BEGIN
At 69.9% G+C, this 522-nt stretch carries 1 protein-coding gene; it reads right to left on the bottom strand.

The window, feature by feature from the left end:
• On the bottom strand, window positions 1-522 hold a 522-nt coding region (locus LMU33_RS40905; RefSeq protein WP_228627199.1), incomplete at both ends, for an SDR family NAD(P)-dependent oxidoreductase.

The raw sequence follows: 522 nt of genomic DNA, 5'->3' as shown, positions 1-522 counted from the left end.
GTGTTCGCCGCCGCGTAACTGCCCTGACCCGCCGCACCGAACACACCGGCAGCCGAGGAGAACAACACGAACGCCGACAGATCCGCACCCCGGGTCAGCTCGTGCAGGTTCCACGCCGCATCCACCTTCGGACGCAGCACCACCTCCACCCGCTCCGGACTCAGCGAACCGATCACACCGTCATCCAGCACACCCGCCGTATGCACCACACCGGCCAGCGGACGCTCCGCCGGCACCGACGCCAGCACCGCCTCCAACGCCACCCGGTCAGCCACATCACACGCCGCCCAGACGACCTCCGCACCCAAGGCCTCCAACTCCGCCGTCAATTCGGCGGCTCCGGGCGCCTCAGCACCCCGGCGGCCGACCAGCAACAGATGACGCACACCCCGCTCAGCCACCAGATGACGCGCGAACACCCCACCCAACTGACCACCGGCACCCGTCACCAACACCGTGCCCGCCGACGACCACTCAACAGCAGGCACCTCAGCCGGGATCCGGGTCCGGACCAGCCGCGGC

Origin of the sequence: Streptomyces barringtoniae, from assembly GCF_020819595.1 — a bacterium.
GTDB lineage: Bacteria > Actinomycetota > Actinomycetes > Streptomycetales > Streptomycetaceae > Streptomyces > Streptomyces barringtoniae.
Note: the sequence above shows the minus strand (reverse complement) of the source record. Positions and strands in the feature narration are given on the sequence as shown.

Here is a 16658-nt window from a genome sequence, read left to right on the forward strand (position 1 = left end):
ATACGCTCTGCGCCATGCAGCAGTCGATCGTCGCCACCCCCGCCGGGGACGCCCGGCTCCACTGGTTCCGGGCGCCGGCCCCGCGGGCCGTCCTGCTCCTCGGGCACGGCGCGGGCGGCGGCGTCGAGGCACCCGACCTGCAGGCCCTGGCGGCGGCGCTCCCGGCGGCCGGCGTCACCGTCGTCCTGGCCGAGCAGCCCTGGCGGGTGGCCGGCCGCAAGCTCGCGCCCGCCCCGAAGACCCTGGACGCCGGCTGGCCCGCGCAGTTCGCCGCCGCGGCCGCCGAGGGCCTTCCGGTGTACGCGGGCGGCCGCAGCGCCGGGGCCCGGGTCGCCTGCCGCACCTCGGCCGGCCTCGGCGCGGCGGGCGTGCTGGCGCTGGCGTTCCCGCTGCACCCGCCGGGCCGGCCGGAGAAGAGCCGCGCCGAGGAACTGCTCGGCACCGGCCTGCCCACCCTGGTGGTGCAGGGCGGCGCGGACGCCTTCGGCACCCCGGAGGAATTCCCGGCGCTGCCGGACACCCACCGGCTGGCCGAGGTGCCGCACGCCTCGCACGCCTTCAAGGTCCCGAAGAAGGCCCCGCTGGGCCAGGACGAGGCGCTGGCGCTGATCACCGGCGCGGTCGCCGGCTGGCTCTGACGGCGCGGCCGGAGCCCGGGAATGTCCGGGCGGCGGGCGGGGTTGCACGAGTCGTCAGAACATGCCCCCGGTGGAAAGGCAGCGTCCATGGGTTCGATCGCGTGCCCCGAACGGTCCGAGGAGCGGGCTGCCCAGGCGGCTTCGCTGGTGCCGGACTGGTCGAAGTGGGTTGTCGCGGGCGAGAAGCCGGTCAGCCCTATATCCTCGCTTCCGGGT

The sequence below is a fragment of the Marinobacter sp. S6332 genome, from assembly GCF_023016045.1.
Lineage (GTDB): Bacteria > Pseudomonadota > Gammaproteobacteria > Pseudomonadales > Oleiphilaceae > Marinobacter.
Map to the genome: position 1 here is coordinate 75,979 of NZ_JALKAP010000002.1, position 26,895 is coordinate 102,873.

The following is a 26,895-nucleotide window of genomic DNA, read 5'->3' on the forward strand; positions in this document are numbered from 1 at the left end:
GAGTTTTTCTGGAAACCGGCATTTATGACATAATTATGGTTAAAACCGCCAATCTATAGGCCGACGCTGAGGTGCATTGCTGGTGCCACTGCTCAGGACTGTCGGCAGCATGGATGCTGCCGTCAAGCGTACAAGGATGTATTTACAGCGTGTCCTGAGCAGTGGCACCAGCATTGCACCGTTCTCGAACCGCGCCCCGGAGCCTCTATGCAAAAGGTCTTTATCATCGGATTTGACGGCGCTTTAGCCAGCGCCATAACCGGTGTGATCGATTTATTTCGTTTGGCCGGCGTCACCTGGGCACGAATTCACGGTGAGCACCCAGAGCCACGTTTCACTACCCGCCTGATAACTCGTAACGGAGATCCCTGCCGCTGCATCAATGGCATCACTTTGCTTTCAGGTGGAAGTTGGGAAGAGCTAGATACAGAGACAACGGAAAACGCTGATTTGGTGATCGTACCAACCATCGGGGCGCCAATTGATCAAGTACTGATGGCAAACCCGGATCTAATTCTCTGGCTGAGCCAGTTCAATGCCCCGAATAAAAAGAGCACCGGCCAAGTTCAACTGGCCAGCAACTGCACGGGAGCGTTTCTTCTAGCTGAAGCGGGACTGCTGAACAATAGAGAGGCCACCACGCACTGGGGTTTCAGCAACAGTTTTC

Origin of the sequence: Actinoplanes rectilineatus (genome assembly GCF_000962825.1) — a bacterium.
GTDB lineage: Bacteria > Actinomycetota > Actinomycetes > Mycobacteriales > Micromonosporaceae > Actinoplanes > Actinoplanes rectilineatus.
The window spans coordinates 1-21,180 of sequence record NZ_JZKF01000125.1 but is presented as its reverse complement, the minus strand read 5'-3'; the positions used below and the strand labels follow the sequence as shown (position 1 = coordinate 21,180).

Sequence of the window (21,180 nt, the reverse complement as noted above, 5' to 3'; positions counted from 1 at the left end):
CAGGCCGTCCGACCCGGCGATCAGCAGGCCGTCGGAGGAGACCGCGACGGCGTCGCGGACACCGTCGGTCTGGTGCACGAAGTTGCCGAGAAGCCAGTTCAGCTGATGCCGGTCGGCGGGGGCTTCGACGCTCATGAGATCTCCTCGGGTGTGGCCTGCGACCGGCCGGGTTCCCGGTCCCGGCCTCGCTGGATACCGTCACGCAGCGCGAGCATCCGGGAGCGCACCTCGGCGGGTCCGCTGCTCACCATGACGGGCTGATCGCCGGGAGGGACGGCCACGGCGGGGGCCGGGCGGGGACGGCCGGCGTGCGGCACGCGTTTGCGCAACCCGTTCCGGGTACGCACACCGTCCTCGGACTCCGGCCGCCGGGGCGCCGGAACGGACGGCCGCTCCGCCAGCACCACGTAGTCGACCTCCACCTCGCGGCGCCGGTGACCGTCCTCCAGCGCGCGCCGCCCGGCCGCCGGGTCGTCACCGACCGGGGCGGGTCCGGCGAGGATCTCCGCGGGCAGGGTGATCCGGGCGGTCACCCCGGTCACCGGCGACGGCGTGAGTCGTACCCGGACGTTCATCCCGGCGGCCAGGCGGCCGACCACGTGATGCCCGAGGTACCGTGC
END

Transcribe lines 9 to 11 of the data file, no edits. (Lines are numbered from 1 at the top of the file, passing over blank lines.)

Here is a 16658-nt window from a genome sequence, read left to right on the forward strand (position 1 = left end):
ATACGCTCTGCGCCATGCAGCAGTCGATCGTCGCCACCCCCGCCGGGGACGCCCGGCTCCACTGGTTCCGGGCGCCGGCCCCGCGGGCCGTCCTGCTCCTCGGGCACGGCGCGGGCGGCGGCGTCGAGGCACCCGACCTGCAGGCCCTGGCGGCGGCGCTCCCGGCGGCCGGCGTCACCGTCGTCCTGGCCGAGCAGCCCTGGCGGGTGGCCGGCCGCAAGCTCGCGCCCGCCCCGAAGACCCTGGACGCCGGCTGGCCCGCGCAGTTCGCCGCCGCGGCCGCCGAGGGCCTTCCGGTGTACGCGGGCGGCCGCAGCGCCGGGGCCCGGGTCGCCTGCCGCACCTCGGCCGGCCTCGGCGCGGCGGGCGTGCTGGCGCTGGCGTTCCCGCTGCACCCGCCGGGCCGGCCGGAGAAGAGCCGCGCCGAGGAACTGCTCGGCACCGGCCTGCCCACCCTGGTGGTGCAGGGCGGCGCGGACGCCTTCGGCACCCCGGAGGAATTCCCGGCGCTGCCGGACACCCACCGGCTGGCCGAGGTGCCGCACGCCTCGCACGCCTTCAAGGTCCCGAAGAAGGCCCCGCTGGGCCAGGACGAGGCGCTGGCGCTGATCACCGGCGCGGTCGCCGGCTGGCTCTGACGGCGCGGCCGGAGCCCGGGAATGTCCGGGCGGCGGGCGGGGTTGCACGAGTCGTCAGAACATGCCCCCGGTGGAAAGGCAGCGTCCATGGGTTCGATCGCGTGCCCCGAACGGTCCGAGGAGCGGGCTGCCCAGGCGGCTTCGCTGGTGCCGGACTGGTCGAAGTGGGTTGTCGCGGGCGAGAAGCCGGTCAGCCCTATATCCTCGCTTCCGGGT

The sequence below is a fragment of the Marinobacter sp. S6332 genome, from assembly GCF_023016045.1.